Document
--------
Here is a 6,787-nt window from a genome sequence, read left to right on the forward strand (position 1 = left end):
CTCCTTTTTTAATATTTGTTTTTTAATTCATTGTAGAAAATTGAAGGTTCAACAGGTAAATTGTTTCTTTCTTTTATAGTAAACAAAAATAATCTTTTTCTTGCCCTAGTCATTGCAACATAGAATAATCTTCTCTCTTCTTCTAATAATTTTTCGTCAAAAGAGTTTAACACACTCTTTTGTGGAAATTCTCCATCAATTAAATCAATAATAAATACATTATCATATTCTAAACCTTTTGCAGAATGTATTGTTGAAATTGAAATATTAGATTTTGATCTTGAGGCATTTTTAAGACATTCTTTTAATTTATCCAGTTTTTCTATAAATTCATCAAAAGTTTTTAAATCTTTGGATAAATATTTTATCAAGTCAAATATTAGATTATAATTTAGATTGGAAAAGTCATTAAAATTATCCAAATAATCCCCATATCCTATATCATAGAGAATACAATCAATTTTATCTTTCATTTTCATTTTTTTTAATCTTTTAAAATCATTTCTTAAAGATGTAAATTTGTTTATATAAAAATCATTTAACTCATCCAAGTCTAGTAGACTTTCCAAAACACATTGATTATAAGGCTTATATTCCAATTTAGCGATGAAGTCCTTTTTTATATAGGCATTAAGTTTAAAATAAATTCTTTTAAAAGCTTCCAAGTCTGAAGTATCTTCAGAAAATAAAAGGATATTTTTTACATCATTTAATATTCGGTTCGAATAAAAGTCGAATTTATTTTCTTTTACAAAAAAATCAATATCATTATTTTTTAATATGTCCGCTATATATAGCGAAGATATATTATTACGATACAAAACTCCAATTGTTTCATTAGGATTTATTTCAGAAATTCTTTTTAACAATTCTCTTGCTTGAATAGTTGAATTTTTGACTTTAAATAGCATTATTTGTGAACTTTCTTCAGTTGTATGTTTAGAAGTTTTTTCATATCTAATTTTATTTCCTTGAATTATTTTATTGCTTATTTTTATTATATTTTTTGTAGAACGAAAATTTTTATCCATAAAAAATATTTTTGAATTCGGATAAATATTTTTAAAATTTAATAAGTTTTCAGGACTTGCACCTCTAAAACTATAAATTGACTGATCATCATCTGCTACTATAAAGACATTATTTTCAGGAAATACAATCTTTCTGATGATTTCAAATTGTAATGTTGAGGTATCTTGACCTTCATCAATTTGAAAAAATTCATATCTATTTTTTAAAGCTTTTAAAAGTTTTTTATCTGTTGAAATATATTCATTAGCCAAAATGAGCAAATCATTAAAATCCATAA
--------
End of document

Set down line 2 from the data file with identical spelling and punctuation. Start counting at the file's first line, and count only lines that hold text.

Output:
CTCCTTTTTTAATATTTGTTTTTTAATTCATTGTAGAAAATTGAAGGTTCAACAGGTAAATTGTTTCTTTCTTTTATAGTAAACAAAAATAATCTTTTTCTTGCCCTAGTCATTGCAACATAGAATAATCTTCTCTCTTCTTCTAATAATTTTTCGTCAAAAGAGTTTAACACACTCTTTTGTGGAAATTCTCCATCAATTAAATCAATAATAAATACATTATCATATTCTAAACCTTTTGCAGAATGTATTGTTGAAATTGAAATATTAGATTTTGATCTTGAGGCATTTTTAAGACATTCTTTTAATTTATCCAGTTTTTCTATAAATTCATCAAAAGTTTTTAAATCTTTGGATAAATATTTTATCAAGTCAAATATTAGATTATAATTTAGATTGGAAAAGTCATTAAAATTATCCAAATAATCCCCATATCCTATATCATAGAGAATACAATCAATTTTATCTTTCATTTTCATTTTTTTTAATCTTTTAAAATCATTTCTTAAAGATGTAAATTTGTTTATATAAAAATCATTTAACTCATCCAAGTCTAGTAGACTTTCCAAAACACATTGATTATAAGGCTTATATTCCAATTTAGCGATGAAGTCCTTTTTTATATAGGCATTAAGTTTAAAATAAATTCTTTTAAAAGCTTCCAAGTCTGAAGTATCTTCAGAAAATAAAAGGATATTTTTTACATCATTTAATATTCGGTTCGAATAAAAGTCGAATTTATTTTCTTTTACAAAAAAATCAATATCATTATTTTTTAATATGTCCGCTATATATAGCGAAGATATATTATTACGATACAAAACTCCAATTGTTTCATTAGGATTTATTTCAGAAATTCTTTTTAACAATTCTCTTGCTTGAATAGTTGAATTTTTGACTTTAAATAGCATTATTTGTGAACTTTCTTCAGTTGTATGTTTAGAAGTTTTTTCATATCTAATTTTATTTCCTTGAATTATTTTATTGCTTATTTTTATTATATTTTTTGTAGAACGAAAATTTTTATCCATAAAAAATATTTTTGAATTCGGATAAATATTTTTAAAATTTAATAAGTTTTCAGGACTTGCACCTCTAAAACTATAAATTGACTGATCATCATCTGCTACTATAAAGACATTATTTTCAGGAAATACAATCTTTCTGATGATTTCAAATTGTAATGTTGAGGTATCTTGACCTTCATCAATTTGAAAAAATTCATATCTATTTTTTAAAGCTTTTAAAAGTTTTTTATCTGTTGAAATATATTCATTAGCCAAAATGAGCAAATCATTAAAATCCATAA